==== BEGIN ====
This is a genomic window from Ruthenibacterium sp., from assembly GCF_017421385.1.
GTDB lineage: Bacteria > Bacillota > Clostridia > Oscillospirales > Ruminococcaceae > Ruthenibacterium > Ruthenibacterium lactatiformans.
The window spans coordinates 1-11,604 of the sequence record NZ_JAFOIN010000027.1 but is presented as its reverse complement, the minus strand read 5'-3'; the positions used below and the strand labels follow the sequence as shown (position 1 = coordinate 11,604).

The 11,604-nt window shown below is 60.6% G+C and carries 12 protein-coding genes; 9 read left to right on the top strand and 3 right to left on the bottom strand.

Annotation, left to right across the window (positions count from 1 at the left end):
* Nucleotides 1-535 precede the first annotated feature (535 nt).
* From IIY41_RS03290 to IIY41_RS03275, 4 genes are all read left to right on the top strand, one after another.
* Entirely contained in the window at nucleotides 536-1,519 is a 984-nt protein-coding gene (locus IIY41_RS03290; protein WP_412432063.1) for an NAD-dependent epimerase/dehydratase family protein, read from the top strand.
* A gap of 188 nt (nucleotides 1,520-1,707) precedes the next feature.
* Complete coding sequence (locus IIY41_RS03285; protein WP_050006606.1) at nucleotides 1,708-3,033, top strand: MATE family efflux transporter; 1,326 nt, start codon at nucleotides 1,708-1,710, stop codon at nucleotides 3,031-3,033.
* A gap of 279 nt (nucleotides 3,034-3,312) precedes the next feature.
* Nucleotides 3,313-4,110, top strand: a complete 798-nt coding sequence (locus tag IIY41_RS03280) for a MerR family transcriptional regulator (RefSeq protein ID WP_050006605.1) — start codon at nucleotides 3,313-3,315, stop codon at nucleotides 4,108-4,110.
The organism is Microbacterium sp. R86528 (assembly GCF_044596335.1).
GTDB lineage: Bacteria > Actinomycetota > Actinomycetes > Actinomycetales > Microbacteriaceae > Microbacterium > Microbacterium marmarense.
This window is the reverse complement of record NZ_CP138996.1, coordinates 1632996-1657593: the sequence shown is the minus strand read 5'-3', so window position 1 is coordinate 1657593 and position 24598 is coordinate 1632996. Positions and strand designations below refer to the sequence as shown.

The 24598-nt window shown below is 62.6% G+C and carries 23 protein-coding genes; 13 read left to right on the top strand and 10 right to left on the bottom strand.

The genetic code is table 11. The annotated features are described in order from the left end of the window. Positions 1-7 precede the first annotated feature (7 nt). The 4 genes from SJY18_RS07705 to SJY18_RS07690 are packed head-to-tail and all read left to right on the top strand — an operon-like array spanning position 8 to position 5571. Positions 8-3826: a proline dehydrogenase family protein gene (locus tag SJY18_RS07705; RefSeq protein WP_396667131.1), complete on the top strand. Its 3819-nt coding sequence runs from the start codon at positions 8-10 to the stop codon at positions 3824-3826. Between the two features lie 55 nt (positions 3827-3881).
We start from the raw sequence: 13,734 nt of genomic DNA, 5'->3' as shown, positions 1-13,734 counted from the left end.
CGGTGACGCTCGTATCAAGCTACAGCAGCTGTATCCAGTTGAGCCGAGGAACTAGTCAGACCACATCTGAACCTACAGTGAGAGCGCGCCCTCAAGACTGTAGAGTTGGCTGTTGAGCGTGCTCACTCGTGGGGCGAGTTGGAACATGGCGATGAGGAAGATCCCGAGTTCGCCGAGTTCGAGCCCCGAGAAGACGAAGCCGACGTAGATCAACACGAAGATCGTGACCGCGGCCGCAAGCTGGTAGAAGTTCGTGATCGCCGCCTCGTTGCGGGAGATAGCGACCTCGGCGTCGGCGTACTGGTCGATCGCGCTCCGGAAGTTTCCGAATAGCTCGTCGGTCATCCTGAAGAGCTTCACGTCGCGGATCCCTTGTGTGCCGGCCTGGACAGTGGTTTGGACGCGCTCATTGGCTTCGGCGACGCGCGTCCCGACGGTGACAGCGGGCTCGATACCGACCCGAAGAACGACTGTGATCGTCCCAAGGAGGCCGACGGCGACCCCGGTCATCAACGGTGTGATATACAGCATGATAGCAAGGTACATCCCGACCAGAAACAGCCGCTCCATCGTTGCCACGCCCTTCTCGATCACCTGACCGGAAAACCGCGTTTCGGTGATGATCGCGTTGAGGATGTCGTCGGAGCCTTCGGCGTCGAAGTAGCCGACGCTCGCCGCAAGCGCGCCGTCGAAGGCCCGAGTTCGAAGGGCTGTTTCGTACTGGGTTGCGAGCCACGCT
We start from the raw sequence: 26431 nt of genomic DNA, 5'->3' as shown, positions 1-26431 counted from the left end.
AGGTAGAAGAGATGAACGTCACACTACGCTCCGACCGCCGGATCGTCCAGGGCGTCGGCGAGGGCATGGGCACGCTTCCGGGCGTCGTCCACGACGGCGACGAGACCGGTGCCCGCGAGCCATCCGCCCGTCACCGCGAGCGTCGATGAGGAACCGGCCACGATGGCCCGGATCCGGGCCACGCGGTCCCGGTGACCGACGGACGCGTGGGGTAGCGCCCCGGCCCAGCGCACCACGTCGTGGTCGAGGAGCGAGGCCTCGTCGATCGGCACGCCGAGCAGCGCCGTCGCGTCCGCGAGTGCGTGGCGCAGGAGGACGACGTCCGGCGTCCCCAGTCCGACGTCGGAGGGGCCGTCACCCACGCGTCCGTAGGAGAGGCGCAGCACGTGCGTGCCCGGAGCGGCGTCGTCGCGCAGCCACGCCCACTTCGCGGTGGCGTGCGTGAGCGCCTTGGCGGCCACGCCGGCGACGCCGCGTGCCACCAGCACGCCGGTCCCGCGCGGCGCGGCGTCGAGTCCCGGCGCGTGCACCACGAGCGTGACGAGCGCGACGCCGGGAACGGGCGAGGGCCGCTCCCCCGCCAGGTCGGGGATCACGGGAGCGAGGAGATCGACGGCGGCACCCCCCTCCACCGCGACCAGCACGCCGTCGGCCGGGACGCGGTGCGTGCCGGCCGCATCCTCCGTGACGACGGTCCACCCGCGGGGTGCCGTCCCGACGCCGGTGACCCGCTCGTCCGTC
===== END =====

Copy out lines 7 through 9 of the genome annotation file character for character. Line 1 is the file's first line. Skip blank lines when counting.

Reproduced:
* From IIY41_RS03290 to IIY41_RS03275, 4 genes are all read left to right on the top strand, one after another.
* Entirely contained in the window at nucleotides 536-1,519 is a 984-nt protein-coding gene (locus IIY41_RS03290; protein WP_412432063.1) for an NAD-dependent epimerase/dehydratase family protein, read from the top strand.
* A gap of 188 nt (nucleotides 1,520-1,707) precedes the next feature.